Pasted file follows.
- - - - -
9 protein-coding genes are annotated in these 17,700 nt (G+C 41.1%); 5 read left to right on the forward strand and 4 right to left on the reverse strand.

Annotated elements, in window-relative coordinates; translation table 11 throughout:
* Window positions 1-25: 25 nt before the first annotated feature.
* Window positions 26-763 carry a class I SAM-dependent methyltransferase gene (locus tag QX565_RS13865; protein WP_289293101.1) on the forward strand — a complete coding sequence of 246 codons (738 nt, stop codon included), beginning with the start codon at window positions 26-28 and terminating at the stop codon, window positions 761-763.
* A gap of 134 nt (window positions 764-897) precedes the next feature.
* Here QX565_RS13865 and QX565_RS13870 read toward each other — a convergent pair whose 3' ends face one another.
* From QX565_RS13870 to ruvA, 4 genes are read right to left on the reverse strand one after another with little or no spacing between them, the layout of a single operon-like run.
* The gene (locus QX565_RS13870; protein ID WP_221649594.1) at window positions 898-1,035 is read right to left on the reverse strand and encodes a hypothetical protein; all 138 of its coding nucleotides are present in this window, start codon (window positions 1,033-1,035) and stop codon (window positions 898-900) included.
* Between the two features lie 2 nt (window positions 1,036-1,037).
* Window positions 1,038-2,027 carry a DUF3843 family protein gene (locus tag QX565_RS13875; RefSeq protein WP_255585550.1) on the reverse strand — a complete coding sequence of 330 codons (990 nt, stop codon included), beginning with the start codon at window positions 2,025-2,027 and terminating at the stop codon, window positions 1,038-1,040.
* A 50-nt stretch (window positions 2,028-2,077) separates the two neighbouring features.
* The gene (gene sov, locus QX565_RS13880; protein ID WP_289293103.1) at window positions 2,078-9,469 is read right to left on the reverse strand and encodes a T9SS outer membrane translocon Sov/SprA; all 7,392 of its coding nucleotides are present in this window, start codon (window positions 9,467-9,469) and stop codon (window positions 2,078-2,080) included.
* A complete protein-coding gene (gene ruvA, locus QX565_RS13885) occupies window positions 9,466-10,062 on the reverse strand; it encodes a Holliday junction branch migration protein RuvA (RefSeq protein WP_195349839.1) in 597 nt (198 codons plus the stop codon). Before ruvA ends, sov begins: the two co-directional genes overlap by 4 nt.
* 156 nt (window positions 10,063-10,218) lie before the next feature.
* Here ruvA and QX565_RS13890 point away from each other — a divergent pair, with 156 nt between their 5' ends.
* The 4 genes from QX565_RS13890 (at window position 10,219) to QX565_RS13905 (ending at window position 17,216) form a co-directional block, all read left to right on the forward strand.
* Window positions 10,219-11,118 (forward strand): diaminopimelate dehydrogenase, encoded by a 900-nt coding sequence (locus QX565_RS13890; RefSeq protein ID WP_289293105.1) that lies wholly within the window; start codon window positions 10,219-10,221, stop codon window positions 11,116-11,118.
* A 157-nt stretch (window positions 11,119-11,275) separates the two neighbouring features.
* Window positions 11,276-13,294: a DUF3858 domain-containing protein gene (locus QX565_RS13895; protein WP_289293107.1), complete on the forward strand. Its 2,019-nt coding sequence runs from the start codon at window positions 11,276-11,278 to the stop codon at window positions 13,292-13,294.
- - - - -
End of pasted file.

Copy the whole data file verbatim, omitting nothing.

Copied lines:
9 protein-coding genes are annotated in these 17,700 nt (G+C 41.1%); 5 read left to right on the forward strand and 4 right to left on the reverse strand.

Annotated elements, in window-relative coordinates; translation table 11 throughout:
* Window positions 1-25: 25 nt before the first annotated feature.
* Window positions 26-763 carry a class I SAM-dependent methyltransferase gene (locus tag QX565_RS13865; protein WP_289293101.1) on the forward strand — a complete coding sequence of 246 codons (738 nt, stop codon included), beginning with the start codon at window positions 26-28 and terminating at the stop codon, window positions 761-763.
* A gap of 134 nt (window positions 764-897) precedes the next feature.
* Here QX565_RS13865 and QX565_RS13870 read toward each other — a convergent pair whose 3' ends face one another.
* From QX565_RS13870 to ruvA, 4 genes are read right to left on the reverse strand one after another with little or no spacing between them, the layout of a single operon-like run.
* The gene (locus QX565_RS13870; protein ID WP_221649594.1) at window positions 898-1,035 is read right to left on the reverse strand and encodes a hypothetical protein; all 138 of its coding nucleotides are present in this window, start codon (window positions 1,033-1,035) and stop codon (window positions 898-900) included.
* Between the two features lie 2 nt (window positions 1,036-1,037).
* Window positions 1,038-2,027 carry a DUF3843 family protein gene (locus tag QX565_RS13875; RefSeq protein WP_255585550.1) on the reverse strand — a complete coding sequence of 330 codons (990 nt, stop codon included), beginning with the start codon at window positions 2,025-2,027 and terminating at the stop codon, window positions 1,038-1,040.
* A 50-nt stretch (window positions 2,028-2,077) separates the two neighbouring features.
* The gene (gene sov, locus QX565_RS13880; protein ID WP_289293103.1) at window positions 2,078-9,469 is read right to left on the reverse strand and encodes a T9SS outer membrane translocon Sov/SprA; all 7,392 of its coding nucleotides are present in this window, start codon (window positions 9,467-9,469) and stop codon (window positions 2,078-2,080) included.
* A complete protein-coding gene (gene ruvA, locus QX565_RS13885) occupies window positions 9,466-10,062 on the reverse strand; it encodes a Holliday junction branch migration protein RuvA (RefSeq protein WP_195349839.1) in 597 nt (198 codons plus the stop codon). Before ruvA ends, sov begins: the two co-directional genes overlap by 4 nt.
* 156 nt (window positions 10,063-10,218) lie before the next feature.
* Here ruvA and QX565_RS13890 point away from each other — a divergent pair, with 156 nt between their 5' ends.
* The 4 genes from QX565_RS13890 (at window position 10,219) to QX565_RS13905 (ending at window position 17,216) form a co-directional block, all read left to right on the forward strand.
* Window positions 10,219-11,118 (forward strand): diaminopimelate dehydrogenase, encoded by a 900-nt coding sequence (locus QX565_RS13890; RefSeq protein ID WP_289293105.1) that lies wholly within the window; start codon window positions 10,219-10,221, stop codon window positions 11,116-11,118.
* A 157-nt stretch (window positions 11,119-11,275) separates the two neighbouring features.
* Window positions 11,276-13,294: a DUF3858 domain-containing protein gene (locus QX565_RS13895; protein WP_289293107.1), complete on the forward strand. Its 2,019-nt coding sequence runs from the start codon at window positions 11,276-11,278 to the stop codon at window positions 13,292-13,294.